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Discrimination when making a medical appointment

This advice applies to Scotland

You may find it difficult to make an appointment with a GP, hospital, private clinic or other healthcare provider. If you feel you’ve been treated unfairly in some way, this may be unlawful discrimination. If you've experienced unlawful discrimination, you may be able to do something about it.

Read this page to find out whether you may have experienced unlawful discrimination when making a medical appointment.

Have you been discriminated against?

The law which says you mustn’t be discriminated against is called the Equality Act 2010. Discrimination which is against the Equality Act is unlawful. This means you can take action in the civil courts.

If you think you've been discriminated against when making a medical appointment, you should check whether the discrimination is unlawful.

You can follow these steps to check whether unlawful discrimination has taken place:

  • why you are being treated unfairly - unfair treatment only counts as unlawful discrimination if it's for certain reasons
  • who is treating you unfairly - unfair treatment only counts as unlawful discrimination if it's carried out by certain people
  • what kind of behaviour has taken place - only certain types of unfair treatment count as unlawful discrimination
  • how is the treatment unfair - you need to identify what kind of discrimination the unfair treatment could be.

Why are you being treated unfairly?

Remember, it’s only unlawful discrimination if you’re treated unfairly because of:

  • age
  • disability
  • gender reassignment
  • pregnancy and maternity
  • race
  • religion or belief
  • sex
  • sexual orientation.

The Equality Act calls these things protected characteristics.

Who is treating you unfairly?

All healthcare providers have a duty not to discriminate against you. This includes medical staff, such as consultants, doctors and nurses. It also includes non-medical staff, like receptionists, cleaners and security officers.

Examples of unlawful discrimination when you want to make a medical appointment

You’ve been unable to make an appointment

If a healthcare provider refuses to give you an appointment or makes it more difficult for you to get an appointment and it's because of a protected characteristic, it's direct discrimination under the Equality Act. Direct discrimination is when you're treated differently and worse than someone else because of a protected characteristic.

It doesn’t matter what the reason or intention behind the discrimination is. It may be because of prejudice, but it could also be for other reasons, like ignorance.

Example

You have a slight foreign accent. You call your dentist to make an appointment for your daughter. The receptionist is very impatient and rude on the phone. She tells you there are no appointments available and to call back another time. You later ask your husband, who’s English, to call instead. He gets an appointment immediately.

This could be direct discrimination because of race, if the receptionist’s behaviour was because she thought you were foreign.

You can’t make an appointment because of your disability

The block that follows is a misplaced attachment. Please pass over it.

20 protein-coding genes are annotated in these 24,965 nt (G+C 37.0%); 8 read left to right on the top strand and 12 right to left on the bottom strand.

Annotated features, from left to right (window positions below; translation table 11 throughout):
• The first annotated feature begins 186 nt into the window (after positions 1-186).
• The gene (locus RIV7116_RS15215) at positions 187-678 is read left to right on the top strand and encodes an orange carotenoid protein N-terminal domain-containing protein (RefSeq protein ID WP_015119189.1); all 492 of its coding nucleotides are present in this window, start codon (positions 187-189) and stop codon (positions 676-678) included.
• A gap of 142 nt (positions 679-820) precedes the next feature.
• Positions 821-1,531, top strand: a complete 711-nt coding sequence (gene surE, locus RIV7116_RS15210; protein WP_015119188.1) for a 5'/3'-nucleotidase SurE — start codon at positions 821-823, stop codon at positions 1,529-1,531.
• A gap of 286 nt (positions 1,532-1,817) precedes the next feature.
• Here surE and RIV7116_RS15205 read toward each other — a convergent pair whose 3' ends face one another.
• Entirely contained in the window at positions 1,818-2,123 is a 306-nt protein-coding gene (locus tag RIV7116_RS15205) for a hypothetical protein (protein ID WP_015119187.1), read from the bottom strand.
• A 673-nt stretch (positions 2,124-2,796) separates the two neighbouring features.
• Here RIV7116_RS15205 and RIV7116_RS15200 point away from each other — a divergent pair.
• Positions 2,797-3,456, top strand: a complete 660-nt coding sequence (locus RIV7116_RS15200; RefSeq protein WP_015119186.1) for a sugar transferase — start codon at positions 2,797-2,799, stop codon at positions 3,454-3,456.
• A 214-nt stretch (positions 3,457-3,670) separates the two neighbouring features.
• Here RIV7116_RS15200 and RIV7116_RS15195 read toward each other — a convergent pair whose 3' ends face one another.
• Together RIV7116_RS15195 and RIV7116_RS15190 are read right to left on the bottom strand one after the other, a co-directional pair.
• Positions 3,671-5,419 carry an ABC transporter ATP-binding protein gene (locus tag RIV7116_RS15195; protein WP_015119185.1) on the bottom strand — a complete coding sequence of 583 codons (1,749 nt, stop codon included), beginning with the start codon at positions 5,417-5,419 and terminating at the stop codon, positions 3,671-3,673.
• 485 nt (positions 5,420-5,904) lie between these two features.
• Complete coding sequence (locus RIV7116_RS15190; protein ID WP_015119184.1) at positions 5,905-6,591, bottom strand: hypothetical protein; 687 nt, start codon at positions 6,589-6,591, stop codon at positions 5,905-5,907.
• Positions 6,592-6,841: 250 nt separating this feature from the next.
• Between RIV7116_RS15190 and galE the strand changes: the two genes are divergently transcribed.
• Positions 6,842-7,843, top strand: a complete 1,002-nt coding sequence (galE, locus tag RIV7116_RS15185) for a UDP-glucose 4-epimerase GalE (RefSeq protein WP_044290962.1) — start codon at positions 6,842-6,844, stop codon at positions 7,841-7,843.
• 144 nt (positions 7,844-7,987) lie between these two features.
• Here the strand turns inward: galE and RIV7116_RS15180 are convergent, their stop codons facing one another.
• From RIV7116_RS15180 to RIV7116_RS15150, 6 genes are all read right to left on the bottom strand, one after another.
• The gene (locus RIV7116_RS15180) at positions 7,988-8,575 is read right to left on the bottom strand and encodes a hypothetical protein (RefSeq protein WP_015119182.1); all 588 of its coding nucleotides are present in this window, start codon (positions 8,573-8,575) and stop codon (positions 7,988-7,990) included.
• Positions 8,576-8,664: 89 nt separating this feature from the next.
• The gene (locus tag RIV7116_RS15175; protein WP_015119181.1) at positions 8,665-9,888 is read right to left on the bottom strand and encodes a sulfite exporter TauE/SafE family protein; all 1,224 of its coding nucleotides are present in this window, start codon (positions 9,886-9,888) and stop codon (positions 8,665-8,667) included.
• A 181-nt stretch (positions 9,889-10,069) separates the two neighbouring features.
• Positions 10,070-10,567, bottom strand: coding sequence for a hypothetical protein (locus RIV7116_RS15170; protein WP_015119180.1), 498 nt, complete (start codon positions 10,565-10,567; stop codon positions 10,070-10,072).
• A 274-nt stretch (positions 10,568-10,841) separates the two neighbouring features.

Places like hospitals, clinics and GP’s must make sure you can access and use their services if you’re disabled. They must take reasonable steps to remove the barriers you face because of your disability. The Equality Act calls this the duty to make reasonable adjustments.

A requirement to come in and queue for appointments or booking appointments by phone, could be a breach of the healthcare provider's duty to make reasonable adjustments.

If you’re in this situation, you can ask your healthcare provider to make the necessary changes so you can access or use their services. If a healthcare provider refuses to do this, it’s unlawful discrimination and you can take action under the Equality Act.

Your surgery or hospital has a way of doing things which makes it difficult for you to make an appointment

Some healthcare providers may have rules and policies which apply to all patients alike, such as a requirement to book all appointments by phone. If you find it more difficult to get an appointment because of a requirement like this, it could also be unlawful discrimination. You would have to show that other people who share your protected characteristic also find it difficult to meet the requirement.

The Equality Act calls this indirect discrimination.

Example

Your GP surgery requires people to come in and queue for same day appointments. This policy applies to all patients alike.

You’re in your eighties and can’t stand for long periods of time. It’s therefore more difficult for you to meet this requirement. If you can show that other elderly patients are also disadvantaged, it could be indirect discrimination because of age.

If you’re disabled a requirement like this could also be discrimination because of something connected to your disability. For example, if you can't use the phone booking system because you're deaf.

Taking action

If you’ve been discriminated against you can take action under the Equality Act. You can make a complaint or if necessary you can make a discrimination claim in court.

Charter of Patient Rights and Responsibilities

Some of your rights as an NHS patient are set out in this charter. This includes the right to choose and register with a GP. It also explains that you should not be discriminated against by NHS staff and must be treated with dignity and respect for your human rights.

Next steps

Other useful information

Equality Advisory Support Service (EASS)

If you have experienced discrimination, you can get help from the EASS discrimination helpline.

Equality and Human Rights Commission (EHRC)

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